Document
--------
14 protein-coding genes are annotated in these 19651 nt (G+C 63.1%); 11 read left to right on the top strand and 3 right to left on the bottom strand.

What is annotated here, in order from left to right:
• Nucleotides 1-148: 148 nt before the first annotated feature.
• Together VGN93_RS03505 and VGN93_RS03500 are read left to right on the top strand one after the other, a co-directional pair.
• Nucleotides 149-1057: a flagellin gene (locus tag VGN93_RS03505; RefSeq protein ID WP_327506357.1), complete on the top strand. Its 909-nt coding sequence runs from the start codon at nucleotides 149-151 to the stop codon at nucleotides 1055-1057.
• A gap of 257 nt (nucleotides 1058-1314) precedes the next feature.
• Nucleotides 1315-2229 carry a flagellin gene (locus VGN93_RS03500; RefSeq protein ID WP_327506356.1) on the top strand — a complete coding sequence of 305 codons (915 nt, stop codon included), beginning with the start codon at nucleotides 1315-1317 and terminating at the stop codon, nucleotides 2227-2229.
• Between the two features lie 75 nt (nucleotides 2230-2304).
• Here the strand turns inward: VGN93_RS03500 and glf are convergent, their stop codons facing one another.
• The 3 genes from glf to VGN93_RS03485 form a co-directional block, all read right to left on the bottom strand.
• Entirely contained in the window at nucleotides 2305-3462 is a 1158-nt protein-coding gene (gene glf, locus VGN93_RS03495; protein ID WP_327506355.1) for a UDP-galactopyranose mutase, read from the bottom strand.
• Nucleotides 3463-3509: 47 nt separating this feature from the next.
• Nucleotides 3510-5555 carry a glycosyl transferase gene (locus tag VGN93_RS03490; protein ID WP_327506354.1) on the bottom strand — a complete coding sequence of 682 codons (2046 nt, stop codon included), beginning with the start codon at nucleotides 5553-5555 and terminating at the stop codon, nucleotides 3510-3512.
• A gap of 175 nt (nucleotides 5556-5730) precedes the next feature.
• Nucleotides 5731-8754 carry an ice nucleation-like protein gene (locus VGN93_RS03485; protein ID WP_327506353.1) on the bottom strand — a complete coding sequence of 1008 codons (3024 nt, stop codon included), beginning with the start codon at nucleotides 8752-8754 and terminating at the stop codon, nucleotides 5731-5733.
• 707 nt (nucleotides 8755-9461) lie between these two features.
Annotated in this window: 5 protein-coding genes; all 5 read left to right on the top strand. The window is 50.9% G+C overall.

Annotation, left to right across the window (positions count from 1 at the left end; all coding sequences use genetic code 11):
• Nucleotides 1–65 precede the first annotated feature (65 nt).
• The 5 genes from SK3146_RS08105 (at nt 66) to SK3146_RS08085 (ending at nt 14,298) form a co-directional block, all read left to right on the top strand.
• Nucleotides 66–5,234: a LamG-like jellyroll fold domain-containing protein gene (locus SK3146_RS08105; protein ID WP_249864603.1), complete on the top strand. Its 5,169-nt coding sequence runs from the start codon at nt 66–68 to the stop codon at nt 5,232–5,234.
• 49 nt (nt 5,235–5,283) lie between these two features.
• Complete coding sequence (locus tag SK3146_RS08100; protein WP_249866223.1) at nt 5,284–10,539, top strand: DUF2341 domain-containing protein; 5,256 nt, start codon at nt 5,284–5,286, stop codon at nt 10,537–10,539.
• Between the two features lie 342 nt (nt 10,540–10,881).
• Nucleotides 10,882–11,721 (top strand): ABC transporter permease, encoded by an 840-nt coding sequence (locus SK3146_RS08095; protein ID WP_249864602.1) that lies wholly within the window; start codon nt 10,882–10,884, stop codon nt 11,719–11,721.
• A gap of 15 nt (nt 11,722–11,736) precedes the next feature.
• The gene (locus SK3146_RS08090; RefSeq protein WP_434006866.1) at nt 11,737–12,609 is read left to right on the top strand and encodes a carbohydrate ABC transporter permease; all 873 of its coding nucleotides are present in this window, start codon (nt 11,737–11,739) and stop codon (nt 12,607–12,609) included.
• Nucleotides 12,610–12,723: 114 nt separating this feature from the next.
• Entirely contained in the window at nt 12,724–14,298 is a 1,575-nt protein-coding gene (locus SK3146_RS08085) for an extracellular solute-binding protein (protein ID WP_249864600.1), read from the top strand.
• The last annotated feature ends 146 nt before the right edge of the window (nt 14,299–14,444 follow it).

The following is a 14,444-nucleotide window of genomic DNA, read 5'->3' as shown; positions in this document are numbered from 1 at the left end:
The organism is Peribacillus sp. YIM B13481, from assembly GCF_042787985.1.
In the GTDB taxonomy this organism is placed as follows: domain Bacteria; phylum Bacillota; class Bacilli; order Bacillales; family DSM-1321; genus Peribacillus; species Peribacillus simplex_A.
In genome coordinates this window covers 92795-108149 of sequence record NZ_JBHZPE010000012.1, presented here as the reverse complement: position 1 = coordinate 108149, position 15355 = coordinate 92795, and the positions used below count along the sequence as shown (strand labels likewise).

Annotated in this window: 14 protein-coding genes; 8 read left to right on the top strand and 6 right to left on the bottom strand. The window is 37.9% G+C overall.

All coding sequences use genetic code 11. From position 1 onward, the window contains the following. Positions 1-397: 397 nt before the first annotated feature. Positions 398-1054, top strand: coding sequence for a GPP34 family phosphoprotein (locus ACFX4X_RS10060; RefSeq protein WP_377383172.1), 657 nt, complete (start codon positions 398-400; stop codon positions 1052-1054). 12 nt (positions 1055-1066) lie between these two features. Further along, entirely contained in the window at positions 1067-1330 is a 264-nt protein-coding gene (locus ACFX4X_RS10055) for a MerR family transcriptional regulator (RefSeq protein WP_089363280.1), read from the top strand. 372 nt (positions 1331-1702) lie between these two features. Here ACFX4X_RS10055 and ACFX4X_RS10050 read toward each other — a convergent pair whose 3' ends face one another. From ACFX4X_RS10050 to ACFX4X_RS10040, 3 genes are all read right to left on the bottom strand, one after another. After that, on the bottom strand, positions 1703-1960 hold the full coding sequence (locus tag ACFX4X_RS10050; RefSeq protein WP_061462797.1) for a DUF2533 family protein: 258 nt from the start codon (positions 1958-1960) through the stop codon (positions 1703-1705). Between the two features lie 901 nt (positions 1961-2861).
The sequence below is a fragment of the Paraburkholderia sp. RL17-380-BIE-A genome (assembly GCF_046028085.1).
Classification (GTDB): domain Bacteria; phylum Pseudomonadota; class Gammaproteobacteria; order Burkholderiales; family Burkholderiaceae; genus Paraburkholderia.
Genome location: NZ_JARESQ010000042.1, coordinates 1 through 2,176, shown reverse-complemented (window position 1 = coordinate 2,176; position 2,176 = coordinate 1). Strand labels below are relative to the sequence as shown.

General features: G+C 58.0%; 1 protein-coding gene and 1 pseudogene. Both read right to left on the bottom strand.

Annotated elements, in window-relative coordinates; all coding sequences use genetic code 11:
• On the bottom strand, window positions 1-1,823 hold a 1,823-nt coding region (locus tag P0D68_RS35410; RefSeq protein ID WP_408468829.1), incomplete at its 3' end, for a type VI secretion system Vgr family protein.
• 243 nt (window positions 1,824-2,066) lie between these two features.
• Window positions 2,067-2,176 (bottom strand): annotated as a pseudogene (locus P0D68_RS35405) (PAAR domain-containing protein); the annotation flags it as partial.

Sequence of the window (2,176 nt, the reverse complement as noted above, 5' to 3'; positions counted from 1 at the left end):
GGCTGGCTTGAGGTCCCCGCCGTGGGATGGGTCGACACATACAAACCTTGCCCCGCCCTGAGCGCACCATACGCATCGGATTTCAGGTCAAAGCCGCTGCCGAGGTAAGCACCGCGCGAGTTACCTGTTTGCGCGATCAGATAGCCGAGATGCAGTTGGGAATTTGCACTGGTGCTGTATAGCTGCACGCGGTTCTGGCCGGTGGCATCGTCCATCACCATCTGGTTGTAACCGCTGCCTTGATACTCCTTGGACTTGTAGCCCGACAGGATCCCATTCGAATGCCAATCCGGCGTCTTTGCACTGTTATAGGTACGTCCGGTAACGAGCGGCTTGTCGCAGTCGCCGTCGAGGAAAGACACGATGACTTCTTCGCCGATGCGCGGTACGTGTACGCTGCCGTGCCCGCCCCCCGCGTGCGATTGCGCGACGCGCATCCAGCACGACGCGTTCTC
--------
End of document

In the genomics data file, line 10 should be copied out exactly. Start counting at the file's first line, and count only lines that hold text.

• The 3 genes from glf to VGN93_RS03485 form a co-directional block, all read right to left on the bottom strand.